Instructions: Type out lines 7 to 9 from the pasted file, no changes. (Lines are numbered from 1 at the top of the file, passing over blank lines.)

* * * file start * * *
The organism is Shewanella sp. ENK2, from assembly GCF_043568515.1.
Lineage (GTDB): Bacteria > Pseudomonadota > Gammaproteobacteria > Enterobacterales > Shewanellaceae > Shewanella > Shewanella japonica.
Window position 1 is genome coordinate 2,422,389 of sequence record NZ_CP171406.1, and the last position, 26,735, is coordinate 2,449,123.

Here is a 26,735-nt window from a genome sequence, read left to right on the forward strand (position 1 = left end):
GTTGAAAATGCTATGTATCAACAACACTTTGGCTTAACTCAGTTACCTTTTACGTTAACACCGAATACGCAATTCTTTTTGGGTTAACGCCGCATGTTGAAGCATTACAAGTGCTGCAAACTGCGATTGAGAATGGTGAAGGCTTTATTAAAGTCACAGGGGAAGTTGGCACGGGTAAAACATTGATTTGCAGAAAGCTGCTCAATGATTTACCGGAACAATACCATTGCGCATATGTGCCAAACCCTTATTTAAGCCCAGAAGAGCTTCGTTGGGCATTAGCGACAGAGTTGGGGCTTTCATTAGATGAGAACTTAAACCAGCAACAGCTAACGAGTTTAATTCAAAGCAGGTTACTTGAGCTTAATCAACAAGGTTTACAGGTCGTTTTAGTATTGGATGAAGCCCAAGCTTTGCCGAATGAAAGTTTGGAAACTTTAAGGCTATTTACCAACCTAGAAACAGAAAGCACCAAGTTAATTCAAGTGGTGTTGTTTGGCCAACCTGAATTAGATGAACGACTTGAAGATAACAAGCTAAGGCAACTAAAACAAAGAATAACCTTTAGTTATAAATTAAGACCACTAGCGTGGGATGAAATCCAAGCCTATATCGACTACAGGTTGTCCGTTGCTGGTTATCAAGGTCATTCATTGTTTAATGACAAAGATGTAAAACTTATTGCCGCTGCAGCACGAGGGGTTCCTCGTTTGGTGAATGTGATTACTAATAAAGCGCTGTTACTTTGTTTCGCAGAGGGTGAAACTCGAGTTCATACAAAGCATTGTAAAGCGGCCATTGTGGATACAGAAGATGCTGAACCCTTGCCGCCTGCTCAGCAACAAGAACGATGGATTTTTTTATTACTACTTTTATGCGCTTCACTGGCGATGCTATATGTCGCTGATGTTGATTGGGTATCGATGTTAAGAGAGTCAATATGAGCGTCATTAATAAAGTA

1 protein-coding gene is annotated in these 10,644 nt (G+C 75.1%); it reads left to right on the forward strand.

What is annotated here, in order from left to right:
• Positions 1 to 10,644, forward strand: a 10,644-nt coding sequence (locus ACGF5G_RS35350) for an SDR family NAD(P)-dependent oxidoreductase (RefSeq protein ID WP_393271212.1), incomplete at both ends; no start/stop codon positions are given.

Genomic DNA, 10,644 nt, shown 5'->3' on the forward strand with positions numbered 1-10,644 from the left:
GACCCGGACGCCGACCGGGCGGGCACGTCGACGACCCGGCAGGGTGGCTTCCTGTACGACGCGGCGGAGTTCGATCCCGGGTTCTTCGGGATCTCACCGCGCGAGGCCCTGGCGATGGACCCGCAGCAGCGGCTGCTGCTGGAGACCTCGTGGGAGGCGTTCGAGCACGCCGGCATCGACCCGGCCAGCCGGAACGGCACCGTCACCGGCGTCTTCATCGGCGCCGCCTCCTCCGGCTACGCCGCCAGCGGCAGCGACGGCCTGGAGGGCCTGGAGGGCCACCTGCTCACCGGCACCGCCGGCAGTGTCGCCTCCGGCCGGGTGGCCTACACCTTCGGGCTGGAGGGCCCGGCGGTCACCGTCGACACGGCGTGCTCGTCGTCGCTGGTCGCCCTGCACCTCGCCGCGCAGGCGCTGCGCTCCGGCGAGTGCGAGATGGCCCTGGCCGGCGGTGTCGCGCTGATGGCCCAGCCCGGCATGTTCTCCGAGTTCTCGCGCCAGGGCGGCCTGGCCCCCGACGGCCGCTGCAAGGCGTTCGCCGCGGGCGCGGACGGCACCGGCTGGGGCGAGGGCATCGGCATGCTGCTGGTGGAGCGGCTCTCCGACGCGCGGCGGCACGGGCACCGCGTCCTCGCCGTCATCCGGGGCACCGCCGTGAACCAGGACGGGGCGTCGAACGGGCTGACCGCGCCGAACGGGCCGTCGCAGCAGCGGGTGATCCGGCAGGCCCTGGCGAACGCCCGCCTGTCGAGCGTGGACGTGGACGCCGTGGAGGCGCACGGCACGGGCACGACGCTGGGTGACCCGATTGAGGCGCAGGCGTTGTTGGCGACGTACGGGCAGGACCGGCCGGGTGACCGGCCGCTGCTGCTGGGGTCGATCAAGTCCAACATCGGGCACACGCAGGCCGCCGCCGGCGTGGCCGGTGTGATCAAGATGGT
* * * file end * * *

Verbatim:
What is annotated here, in order from left to right:
• Positions 1 to 10,644, forward strand: a 10,644-nt coding sequence (locus ACGF5G_RS35350) for an SDR family NAD(P)-dependent oxidoreductase (RefSeq protein ID WP_393271212.1), incomplete at both ends; no start/stop codon positions are given.

Genomic DNA, 10,644 nt, shown 5'->3' on the forward strand with positions numbered 1-10,644 from the left: